Born in New York City, June 6, 1890, Daniel Markowitz (he chose to use the redundant "Dan Daniel" for his byline in The Sporting News) left medical school to pursue a career in sports journalism that lasted some 50 years. Though he wrote columns for the New York World Telegram and Sun, he is best known for his work in The Sporting News under the byline "By Daniel." Indeed, it is probable that no one wrote more stories for The Sporting News than Daniel.
Daniel was recognized as an authority on the history of the Yankees as he covered the club from the pre-Babe Ruth era through the days of Mickey Mantle. A former president of the Baseball Writers' Association of America, the versatile Daniel was also chairman of the Football Writers' Association and the Boxing Writers' Association. He was a member of baseball's rules committee and served for many years on the Hall of Fame Committee on Baseball Veterans.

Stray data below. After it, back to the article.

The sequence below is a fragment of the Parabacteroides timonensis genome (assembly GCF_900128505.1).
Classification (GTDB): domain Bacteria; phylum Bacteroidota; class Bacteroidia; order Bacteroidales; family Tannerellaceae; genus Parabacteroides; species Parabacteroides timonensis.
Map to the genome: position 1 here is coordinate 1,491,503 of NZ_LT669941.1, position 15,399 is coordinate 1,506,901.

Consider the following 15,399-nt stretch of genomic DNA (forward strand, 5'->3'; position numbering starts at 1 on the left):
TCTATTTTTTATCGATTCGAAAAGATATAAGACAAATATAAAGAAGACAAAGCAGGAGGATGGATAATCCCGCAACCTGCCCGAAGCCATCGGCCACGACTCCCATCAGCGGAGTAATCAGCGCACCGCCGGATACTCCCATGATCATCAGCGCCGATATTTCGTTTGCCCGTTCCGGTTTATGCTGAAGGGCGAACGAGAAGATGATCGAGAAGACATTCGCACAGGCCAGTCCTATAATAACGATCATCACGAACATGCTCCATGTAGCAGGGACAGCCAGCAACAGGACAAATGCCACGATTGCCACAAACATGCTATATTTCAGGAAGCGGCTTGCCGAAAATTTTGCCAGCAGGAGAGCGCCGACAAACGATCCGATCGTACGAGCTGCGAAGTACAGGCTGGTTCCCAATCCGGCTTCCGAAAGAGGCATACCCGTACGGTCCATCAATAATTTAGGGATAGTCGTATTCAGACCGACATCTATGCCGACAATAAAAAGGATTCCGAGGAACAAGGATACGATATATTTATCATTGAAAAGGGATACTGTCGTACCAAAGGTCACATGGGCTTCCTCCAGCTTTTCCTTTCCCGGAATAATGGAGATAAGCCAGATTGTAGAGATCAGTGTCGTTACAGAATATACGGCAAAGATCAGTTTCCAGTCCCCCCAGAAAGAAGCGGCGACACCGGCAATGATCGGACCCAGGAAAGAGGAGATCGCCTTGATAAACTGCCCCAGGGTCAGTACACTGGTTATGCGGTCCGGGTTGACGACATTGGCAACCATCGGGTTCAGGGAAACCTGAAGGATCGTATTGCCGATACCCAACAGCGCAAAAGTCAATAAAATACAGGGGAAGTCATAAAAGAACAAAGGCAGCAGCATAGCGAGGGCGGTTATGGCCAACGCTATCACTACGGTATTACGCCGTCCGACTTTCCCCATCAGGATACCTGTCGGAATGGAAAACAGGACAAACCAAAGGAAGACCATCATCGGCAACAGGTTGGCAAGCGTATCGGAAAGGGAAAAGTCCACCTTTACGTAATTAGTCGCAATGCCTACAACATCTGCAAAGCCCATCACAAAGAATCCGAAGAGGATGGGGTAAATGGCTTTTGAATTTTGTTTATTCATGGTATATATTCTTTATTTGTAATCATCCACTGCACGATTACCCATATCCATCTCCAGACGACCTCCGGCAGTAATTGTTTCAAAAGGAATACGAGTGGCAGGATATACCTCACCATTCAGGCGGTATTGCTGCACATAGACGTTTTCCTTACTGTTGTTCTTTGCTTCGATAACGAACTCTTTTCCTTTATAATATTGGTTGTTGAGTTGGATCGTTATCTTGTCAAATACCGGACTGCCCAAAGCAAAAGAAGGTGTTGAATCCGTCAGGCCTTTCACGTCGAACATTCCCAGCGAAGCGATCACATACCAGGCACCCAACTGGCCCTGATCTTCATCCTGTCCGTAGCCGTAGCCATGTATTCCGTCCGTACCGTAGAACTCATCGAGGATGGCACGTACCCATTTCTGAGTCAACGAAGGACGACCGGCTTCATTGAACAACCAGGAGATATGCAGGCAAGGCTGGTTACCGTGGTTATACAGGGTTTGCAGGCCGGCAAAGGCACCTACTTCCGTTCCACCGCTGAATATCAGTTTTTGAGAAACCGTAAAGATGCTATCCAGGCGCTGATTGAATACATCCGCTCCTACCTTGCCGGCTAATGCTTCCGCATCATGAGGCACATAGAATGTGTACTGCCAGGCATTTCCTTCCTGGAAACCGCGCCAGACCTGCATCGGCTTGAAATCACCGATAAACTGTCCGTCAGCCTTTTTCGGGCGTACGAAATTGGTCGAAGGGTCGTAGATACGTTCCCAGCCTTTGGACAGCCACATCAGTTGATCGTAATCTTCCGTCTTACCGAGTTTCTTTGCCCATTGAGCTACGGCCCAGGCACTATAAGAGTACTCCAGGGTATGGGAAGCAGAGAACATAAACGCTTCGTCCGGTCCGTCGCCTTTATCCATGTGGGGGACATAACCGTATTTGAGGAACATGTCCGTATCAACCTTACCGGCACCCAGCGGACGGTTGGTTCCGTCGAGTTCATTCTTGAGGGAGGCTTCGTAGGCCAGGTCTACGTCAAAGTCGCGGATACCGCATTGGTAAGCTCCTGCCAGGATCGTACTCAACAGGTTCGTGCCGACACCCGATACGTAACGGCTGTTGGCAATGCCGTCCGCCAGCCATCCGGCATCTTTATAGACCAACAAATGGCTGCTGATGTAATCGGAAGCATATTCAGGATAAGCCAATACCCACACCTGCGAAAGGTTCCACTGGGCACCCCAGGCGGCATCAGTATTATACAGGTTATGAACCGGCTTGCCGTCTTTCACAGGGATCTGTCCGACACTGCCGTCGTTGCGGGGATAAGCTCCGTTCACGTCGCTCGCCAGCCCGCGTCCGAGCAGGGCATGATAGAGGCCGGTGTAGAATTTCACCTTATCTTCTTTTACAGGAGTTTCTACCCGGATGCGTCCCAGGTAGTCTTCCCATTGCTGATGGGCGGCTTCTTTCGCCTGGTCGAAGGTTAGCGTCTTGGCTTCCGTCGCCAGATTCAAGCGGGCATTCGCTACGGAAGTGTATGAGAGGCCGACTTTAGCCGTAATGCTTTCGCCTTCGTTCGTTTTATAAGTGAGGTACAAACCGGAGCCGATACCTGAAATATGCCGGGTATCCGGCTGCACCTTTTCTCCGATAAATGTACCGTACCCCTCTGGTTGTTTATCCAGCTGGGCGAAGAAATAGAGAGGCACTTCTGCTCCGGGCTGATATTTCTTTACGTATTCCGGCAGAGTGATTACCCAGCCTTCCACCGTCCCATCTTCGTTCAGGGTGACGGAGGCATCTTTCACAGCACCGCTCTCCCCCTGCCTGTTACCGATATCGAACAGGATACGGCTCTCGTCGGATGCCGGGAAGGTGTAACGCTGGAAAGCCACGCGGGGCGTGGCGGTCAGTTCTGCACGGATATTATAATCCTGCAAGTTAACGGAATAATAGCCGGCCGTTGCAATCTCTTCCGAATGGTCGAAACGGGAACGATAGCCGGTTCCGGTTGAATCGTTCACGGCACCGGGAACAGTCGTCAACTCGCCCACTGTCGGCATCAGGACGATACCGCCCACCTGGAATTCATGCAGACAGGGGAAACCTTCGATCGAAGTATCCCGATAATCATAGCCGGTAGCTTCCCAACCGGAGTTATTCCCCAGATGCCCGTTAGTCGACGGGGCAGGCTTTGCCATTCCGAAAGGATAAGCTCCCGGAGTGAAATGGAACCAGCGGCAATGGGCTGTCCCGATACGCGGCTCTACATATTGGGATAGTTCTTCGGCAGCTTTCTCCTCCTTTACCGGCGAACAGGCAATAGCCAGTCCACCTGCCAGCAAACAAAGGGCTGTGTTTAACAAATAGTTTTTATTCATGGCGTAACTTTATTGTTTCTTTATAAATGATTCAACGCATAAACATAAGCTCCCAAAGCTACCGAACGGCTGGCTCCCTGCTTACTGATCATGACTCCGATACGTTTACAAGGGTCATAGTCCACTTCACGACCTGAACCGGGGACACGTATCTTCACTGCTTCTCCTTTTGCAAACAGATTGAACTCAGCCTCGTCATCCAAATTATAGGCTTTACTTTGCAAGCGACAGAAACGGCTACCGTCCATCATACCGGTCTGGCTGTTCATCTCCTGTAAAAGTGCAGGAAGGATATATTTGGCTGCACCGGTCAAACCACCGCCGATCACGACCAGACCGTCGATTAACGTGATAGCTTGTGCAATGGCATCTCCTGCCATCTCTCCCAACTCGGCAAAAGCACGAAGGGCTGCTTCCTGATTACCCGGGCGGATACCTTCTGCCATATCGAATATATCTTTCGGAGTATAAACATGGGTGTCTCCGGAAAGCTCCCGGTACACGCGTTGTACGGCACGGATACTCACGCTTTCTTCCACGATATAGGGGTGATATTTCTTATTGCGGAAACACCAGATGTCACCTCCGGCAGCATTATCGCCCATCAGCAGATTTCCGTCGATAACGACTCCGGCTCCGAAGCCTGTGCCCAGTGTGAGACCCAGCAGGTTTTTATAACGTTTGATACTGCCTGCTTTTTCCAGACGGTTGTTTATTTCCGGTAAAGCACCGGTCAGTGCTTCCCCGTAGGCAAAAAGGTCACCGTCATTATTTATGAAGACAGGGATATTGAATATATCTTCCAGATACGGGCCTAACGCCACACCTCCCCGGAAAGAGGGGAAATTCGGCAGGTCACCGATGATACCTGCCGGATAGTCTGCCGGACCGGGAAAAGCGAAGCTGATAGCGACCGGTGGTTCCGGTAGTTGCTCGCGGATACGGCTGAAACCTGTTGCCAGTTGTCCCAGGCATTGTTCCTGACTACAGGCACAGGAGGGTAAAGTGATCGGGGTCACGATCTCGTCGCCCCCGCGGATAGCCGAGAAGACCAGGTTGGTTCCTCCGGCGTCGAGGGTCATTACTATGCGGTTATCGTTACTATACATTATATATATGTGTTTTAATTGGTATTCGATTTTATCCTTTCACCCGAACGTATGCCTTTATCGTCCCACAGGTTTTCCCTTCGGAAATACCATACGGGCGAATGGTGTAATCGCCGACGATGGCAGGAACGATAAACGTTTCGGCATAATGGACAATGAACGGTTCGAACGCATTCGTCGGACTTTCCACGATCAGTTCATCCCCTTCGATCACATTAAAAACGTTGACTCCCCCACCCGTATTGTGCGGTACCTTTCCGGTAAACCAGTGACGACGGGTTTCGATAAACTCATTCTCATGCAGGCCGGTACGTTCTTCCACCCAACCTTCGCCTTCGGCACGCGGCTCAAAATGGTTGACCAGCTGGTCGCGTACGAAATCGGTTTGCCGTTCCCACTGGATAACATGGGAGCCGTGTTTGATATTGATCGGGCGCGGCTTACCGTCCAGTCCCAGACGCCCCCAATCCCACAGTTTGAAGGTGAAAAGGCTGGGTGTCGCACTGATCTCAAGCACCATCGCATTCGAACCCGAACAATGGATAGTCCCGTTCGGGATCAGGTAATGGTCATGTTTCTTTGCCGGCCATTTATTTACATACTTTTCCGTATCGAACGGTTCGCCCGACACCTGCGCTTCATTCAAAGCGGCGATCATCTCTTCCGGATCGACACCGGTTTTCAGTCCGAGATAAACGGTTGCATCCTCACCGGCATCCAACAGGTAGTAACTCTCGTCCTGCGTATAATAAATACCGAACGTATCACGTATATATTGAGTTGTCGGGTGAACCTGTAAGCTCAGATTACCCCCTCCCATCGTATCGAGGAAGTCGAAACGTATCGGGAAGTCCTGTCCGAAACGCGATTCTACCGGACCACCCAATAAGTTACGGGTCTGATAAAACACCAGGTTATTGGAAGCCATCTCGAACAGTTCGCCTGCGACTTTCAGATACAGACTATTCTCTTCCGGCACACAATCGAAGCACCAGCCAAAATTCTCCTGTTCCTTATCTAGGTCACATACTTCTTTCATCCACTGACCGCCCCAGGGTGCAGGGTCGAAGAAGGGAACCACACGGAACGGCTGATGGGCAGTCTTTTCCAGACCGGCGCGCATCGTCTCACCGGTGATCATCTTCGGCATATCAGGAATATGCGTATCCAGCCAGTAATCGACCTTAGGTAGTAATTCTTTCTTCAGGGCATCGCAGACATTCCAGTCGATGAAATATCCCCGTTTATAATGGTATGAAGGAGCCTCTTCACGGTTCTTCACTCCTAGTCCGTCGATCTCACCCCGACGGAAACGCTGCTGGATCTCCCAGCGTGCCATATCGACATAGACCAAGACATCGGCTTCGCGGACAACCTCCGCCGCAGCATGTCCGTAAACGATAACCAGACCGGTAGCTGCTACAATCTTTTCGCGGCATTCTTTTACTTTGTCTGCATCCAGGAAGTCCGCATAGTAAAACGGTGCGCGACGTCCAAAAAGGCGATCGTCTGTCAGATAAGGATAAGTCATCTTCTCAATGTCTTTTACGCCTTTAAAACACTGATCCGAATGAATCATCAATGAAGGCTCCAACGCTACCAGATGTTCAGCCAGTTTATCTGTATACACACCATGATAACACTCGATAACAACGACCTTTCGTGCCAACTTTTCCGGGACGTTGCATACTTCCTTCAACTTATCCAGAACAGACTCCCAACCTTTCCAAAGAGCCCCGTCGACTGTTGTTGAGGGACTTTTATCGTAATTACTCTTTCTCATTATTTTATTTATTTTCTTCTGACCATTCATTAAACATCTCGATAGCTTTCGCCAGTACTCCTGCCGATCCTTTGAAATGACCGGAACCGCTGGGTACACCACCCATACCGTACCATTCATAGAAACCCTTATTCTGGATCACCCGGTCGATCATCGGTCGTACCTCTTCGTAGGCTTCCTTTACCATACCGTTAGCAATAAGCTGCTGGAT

As Bob Broeg recalled, "Daniel wrote so voluminously that he rarely showed the quality of prose of which he was capable. But when a story moved him to take the time-or when he rose to speak in his rasping voice-the old baseball writer best demonstrated the wit and warmth he kept covered under a gruff exterior."